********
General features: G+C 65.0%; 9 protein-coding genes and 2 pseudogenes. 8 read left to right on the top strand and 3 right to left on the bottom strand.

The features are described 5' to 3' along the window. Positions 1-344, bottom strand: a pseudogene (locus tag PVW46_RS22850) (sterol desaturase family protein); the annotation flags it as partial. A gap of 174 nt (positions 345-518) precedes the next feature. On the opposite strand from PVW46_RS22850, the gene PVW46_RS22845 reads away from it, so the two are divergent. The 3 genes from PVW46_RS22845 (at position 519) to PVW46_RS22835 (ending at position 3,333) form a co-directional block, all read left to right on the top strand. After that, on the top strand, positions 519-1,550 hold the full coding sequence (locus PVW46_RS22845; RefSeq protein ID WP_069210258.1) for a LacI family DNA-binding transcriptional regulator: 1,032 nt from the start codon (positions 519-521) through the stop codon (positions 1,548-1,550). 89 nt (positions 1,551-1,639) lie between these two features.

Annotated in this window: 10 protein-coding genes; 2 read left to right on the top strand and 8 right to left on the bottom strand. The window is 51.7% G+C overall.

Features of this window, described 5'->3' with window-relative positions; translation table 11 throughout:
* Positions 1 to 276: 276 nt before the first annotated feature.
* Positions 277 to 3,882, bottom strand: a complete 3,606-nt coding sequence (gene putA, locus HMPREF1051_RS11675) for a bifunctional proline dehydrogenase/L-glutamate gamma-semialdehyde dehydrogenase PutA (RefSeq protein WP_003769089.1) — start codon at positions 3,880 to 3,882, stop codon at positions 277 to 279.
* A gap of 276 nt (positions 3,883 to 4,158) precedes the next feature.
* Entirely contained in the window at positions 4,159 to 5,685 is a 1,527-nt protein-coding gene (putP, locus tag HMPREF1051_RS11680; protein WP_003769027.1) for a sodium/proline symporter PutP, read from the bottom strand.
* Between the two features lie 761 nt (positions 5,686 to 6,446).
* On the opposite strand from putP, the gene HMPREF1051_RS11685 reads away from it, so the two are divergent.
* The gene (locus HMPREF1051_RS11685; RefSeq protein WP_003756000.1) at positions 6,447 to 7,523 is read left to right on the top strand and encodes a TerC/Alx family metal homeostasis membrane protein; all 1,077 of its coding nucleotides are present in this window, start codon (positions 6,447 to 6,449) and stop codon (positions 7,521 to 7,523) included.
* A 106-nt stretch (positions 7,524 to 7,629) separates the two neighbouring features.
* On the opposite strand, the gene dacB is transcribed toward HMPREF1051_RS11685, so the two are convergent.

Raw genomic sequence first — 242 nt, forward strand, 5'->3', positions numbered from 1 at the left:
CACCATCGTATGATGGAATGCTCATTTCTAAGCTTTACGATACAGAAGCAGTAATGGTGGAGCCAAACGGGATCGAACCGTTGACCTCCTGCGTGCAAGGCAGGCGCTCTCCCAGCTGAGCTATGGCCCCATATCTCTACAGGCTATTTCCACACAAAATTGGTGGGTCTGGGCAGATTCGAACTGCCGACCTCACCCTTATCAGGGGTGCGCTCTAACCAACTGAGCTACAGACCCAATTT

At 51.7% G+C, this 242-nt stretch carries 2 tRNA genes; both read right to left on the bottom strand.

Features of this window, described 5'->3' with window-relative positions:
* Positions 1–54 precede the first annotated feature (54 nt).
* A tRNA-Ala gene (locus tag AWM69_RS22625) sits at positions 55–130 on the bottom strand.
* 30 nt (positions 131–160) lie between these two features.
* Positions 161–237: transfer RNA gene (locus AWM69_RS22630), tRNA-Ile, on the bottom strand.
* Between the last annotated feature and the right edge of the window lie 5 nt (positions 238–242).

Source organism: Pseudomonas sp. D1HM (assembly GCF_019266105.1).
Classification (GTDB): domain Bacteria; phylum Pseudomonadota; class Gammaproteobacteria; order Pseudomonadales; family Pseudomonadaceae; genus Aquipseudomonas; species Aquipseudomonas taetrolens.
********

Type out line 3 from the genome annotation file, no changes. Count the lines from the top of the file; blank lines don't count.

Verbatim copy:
Annotated in this window: 10 protein-coding genes; 2 read left to right on the top strand and 8 right to left on the bottom strand. The window is 51.7% G+C overall.